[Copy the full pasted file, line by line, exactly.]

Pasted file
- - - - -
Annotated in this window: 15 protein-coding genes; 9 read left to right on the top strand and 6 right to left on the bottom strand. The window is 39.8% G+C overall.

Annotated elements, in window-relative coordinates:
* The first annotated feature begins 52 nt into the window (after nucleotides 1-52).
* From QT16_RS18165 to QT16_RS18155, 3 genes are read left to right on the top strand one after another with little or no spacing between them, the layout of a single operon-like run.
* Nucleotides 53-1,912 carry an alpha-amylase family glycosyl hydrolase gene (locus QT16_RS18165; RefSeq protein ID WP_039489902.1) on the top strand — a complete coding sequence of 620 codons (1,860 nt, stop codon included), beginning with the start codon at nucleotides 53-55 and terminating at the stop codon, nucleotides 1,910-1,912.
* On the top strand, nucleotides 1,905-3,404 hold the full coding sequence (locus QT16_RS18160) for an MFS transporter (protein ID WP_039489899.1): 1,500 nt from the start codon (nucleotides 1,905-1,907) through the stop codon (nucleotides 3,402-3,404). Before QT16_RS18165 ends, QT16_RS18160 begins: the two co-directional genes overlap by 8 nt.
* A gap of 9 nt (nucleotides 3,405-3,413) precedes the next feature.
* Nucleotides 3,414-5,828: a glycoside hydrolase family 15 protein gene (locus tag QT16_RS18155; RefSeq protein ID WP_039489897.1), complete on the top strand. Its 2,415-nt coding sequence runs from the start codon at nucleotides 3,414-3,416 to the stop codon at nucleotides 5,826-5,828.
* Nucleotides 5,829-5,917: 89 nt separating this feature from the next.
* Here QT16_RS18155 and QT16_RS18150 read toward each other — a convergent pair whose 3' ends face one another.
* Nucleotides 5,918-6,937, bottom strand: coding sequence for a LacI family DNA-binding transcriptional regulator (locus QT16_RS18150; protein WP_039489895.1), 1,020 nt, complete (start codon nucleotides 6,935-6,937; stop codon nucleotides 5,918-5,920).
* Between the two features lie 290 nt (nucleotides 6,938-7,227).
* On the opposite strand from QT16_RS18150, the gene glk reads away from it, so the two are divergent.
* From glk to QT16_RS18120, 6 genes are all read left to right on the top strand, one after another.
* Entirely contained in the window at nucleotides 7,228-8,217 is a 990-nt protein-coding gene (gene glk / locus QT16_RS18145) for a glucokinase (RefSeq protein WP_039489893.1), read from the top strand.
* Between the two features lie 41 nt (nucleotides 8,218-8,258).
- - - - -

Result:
Annotated in this window: 15 protein-coding genes; 9 read left to right on the top strand and 6 right to left on the bottom strand. The window is 39.8% G+C overall.

Annotated elements, in window-relative coordinates:
* The first annotated feature begins 52 nt into the window (after nucleotides 1-52).
* From QT16_RS18165 to QT16_RS18155, 3 genes are read left to right on the top strand one after another with little or no spacing between them, the layout of a single operon-like run.
* Nucleotides 53-1,912 carry an alpha-amylase family glycosyl hydrolase gene (locus QT16_RS18165; RefSeq protein ID WP_039489902.1) on the top strand — a complete coding sequence of 620 codons (1,860 nt, stop codon included), beginning with the start codon at nucleotides 53-55 and terminating at the stop codon, nucleotides 1,910-1,912.
* On the top strand, nucleotides 1,905-3,404 hold the full coding sequence (locus QT16_RS18160) for an MFS transporter (protein ID WP_039489899.1): 1,500 nt from the start codon (nucleotides 1,905-1,907) through the stop codon (nucleotides 3,402-3,404). Before QT16_RS18165 ends, QT16_RS18160 begins: the two co-directional genes overlap by 8 nt.
* A gap of 9 nt (nucleotides 3,405-3,413) precedes the next feature.
* Nucleotides 3,414-5,828: a glycoside hydrolase family 15 protein gene (locus tag QT16_RS18155; RefSeq protein ID WP_039489897.1), complete on the top strand. Its 2,415-nt coding sequence runs from the start codon at nucleotides 3,414-3,416 to the stop codon at nucleotides 5,826-5,828.
* Nucleotides 5,829-5,917: 89 nt separating this feature from the next.
* Here QT16_RS18155 and QT16_RS18150 read toward each other — a convergent pair whose 3' ends face one another.
* Nucleotides 5,918-6,937, bottom strand: coding sequence for a LacI family DNA-binding transcriptional regulator (locus QT16_RS18150; protein WP_039489895.1), 1,020 nt, complete (start codon nucleotides 6,935-6,937; stop codon nucleotides 5,918-5,920).
* Between the two features lie 290 nt (nucleotides 6,938-7,227).
* On the opposite strand from QT16_RS18150, the gene glk reads away from it, so the two are divergent.
* From glk to QT16_RS18120, 6 genes are all read left to right on the top strand, one after another.
* Entirely contained in the window at nucleotides 7,228-8,217 is a 990-nt protein-coding gene (gene glk / locus QT16_RS18145) for a glucokinase (RefSeq protein WP_039489893.1), read from the top strand.
* Between the two features lie 41 nt (nucleotides 8,218-8,258).